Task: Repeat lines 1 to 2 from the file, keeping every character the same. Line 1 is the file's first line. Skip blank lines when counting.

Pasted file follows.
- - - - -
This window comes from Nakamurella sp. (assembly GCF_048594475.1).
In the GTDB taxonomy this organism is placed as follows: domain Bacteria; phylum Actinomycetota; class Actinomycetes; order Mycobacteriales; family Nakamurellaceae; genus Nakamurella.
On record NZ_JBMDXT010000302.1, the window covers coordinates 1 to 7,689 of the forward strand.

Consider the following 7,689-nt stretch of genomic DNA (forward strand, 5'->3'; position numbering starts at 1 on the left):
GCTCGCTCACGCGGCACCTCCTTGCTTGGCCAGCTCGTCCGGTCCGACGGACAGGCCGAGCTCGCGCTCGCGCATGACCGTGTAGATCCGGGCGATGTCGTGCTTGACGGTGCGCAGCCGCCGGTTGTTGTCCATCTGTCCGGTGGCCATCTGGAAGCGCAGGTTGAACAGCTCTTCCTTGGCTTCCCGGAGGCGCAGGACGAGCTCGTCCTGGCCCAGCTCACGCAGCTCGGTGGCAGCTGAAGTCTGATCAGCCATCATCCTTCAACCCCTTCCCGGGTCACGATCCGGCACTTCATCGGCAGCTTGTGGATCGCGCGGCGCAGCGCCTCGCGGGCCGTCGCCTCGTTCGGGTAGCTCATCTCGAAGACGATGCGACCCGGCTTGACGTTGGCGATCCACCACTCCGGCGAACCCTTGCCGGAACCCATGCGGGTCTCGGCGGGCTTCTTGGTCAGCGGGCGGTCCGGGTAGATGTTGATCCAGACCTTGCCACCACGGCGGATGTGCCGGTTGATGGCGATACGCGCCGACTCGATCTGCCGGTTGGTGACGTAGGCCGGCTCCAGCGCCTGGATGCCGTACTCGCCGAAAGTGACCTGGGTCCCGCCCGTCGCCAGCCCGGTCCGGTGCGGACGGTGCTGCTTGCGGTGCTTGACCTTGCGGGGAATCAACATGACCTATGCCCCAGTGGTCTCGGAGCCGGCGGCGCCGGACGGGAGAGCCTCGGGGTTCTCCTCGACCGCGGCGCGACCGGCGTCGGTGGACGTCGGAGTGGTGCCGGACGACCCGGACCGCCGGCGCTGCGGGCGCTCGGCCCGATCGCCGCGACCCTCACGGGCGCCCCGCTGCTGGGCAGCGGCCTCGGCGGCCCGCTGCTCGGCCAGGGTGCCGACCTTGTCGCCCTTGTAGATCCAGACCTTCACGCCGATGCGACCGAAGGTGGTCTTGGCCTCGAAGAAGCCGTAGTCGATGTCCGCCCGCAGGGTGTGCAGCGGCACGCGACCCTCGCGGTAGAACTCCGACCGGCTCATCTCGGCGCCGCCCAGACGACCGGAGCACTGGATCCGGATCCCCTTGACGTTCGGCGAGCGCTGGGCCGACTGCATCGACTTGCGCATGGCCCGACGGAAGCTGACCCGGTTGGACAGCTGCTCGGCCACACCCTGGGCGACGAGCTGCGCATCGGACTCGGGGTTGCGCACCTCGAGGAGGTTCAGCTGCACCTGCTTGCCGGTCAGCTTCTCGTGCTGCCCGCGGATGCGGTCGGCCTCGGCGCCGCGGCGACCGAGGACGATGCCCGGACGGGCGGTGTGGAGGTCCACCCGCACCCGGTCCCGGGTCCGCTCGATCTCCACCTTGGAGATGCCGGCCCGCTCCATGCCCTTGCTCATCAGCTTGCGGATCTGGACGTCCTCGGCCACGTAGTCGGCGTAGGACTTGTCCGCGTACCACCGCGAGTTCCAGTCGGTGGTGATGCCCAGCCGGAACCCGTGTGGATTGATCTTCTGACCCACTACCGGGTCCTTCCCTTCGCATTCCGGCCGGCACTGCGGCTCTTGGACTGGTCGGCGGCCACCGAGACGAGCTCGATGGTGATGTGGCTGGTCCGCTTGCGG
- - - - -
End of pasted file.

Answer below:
This window comes from Nakamurella sp. (assembly GCF_048594475.1).
In the GTDB taxonomy this organism is placed as follows: domain Bacteria; phylum Actinomycetota; class Actinomycetes; order Mycobacteriales; family Nakamurellaceae; genus Nakamurella.